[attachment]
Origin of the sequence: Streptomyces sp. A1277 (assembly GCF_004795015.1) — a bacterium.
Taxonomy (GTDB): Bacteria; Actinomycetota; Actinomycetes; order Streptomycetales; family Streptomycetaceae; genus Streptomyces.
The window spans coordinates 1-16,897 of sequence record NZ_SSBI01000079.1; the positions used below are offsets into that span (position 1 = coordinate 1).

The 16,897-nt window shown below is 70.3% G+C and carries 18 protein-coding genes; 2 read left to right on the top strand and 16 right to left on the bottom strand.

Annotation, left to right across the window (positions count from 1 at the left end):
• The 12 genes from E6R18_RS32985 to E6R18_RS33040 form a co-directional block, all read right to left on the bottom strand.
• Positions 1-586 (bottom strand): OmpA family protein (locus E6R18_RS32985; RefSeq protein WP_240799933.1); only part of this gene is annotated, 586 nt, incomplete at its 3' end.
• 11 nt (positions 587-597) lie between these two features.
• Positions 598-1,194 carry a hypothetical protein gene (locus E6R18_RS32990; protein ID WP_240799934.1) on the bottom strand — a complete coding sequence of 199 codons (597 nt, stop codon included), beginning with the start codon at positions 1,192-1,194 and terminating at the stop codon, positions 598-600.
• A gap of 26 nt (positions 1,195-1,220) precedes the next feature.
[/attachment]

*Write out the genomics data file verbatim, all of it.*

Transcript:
Origin of the sequence: Streptomyces sp. A1277 (assembly GCF_004795015.1) — a bacterium.
Taxonomy (GTDB): Bacteria; Actinomycetota; Actinomycetes; order Streptomycetales; family Streptomycetaceae; genus Streptomyces.
The window spans coordinates 1-16,897 of sequence record NZ_SSBI01000079.1; the positions used below are offsets into that span (position 1 = coordinate 1).

The 16,897-nt window shown below is 70.3% G+C and carries 18 protein-coding genes; 2 read left to right on the top strand and 16 right to left on the bottom strand.

Annotation, left to right across the window (positions count from 1 at the left end):
• The 12 genes from E6R18_RS32985 to E6R18_RS33040 form a co-directional block, all read right to left on the bottom strand.
• Positions 1-586 (bottom strand): OmpA family protein (locus E6R18_RS32985; RefSeq protein WP_240799933.1); only part of this gene is annotated, 586 nt, incomplete at its 3' end.
• 11 nt (positions 587-597) lie between these two features.
• Positions 598-1,194 carry a hypothetical protein gene (locus E6R18_RS32990; protein ID WP_240799934.1) on the bottom strand — a complete coding sequence of 199 codons (597 nt, stop codon included), beginning with the start codon at positions 1,192-1,194 and terminating at the stop codon, positions 598-600.
• A gap of 26 nt (positions 1,195-1,220) precedes the next feature.